As progress is made in the field of artificial intelligence those working in the automotive industry think that self-driving cars could soon be a common sight on out roads.
Recently a group of journalists were invited to Silicon Valley to be briefed on BMW’s roadmap to self-driving cars.
In the heart of Mountain View, California is the BMW Technology Office; this is the company’s research site, which works closely with the BMW innovation group in Munich.
Many of the app integrations and developments that can be found in the new BMW’s were developed here. Now the company is focused on delivering self-driving cards by 2021.
An impressive pool of talent is working the project on. They have chosen to work for BMW over the many other technology based operations in the area.
The company believes that this is because BMW offers an attractive incentive: the ability to work on projects with a clearly defined roadmap. In this case that is the goal of self-driving cars by 2021.
Dr. Klaus Buettner, the Head of Autonomous Driving at BMW, and Simon Euringer, Head of BMW Group Technology Office USA, explained to the assembled journalists the philosophy behind BMW’s self-driving technology.
They believe that their approach differs significantly from other carmakers. BMW pride themselves on taking a more cautious approach to creating autonomous vehicles. This will allow them to deliver a fully functional product.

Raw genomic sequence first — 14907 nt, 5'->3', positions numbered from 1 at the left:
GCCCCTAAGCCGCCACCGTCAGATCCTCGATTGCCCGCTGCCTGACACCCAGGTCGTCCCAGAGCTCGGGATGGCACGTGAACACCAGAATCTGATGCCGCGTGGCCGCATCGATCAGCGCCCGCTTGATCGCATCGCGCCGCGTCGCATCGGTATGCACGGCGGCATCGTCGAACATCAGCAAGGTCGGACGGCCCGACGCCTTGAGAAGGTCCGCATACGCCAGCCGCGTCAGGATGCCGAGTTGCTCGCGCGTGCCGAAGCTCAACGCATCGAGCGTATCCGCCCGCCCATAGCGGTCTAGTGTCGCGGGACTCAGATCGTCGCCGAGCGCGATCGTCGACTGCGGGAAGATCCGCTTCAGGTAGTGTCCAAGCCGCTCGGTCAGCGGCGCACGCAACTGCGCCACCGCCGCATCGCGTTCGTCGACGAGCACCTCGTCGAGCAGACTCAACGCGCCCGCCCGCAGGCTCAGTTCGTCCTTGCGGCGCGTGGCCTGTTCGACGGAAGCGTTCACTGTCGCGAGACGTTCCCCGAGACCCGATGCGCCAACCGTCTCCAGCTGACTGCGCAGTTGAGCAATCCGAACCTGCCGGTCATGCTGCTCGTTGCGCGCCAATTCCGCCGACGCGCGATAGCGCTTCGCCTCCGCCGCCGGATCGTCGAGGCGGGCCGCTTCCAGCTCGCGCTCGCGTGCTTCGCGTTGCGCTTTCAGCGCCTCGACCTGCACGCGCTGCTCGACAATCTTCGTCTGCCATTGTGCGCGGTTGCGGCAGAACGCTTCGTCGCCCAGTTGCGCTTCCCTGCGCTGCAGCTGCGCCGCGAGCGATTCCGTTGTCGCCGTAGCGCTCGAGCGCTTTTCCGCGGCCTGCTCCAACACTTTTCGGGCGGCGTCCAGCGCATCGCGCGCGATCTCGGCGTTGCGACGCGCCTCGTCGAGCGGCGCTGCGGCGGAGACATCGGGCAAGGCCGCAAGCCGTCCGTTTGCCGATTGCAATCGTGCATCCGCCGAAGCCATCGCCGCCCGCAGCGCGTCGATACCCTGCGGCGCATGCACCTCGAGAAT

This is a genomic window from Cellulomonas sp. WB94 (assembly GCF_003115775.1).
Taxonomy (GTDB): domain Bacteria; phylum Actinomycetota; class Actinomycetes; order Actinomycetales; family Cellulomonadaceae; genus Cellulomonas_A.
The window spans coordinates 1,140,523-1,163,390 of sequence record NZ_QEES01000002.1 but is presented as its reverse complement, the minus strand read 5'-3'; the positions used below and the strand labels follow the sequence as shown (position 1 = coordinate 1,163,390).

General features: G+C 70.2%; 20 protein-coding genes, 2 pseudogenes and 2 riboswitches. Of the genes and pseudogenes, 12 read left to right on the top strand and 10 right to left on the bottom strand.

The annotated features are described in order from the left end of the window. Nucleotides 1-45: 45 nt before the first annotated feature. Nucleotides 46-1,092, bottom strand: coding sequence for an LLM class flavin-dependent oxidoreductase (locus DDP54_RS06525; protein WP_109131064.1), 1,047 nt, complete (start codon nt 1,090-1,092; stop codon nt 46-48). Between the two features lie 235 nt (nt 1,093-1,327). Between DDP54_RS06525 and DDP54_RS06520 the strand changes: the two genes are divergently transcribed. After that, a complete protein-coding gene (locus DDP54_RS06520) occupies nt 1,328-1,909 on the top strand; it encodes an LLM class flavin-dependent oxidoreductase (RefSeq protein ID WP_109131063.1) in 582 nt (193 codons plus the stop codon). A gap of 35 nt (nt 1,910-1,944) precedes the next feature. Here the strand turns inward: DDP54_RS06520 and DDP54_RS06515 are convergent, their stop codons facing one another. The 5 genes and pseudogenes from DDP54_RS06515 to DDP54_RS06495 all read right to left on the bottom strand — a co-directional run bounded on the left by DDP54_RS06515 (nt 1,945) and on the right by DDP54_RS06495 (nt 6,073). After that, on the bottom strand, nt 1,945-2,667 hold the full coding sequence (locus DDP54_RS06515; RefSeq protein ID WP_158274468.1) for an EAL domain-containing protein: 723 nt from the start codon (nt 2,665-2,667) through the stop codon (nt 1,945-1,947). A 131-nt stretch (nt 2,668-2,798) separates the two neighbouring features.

Highlighting the company’s detailed approach is the guide they have applied to self-driving technology. This explains how BMW views the different levels of autonomous driving:
• Level 0: Hands on Eyes on.
• Level 1: Hands on, Eyes on, longitudinal or lateral guidance
• Level 2: Hands temporary off, eyes temporary off, traffic control and longitudinal or lateral guidance
• Level 3: Hands off, eyes off, awareness for take over, take over request
• Level 4: Hands off, mind off, no driver intervention, no take-over request
• Level 5: Hands off, driver off, no driver
BMW’s first self-driving car will be the BMW iNEXT, which will be delivered in 2021.
While the iNEXT will employ Level 3 technology this wont come as standard on the car. For BMW it is vital to offer a car that retains the typical BWM driving dynamics.
Therefore, at least to begin, with self-driving technology is an optional extra. While one team works on developing the iNEXT a separate team will be working to implement BMW’s Level 4 and Level 5 vision.
The iNEXT will not be the first Level 3 self-driving car. That will be the Audi A8, which is due to be launched in 2018. However the Audi A8 comes with a caveat, the self-driving technology will only work on speeds up to 37mph.
The more detailed approach taken by BMW means that the iNEXT will have a top speed of 80mph. BMW believes that this higher speed is more suitable to highway driving, rather than the typical stop-and-go of urban roads.
For the self-driving dream to become a reality it will require the transition from Level 2 to Level 3. This will require a technological leap.
BMW thinks that this is only possible now because computing power has reached a level that allows them to work on the functional side.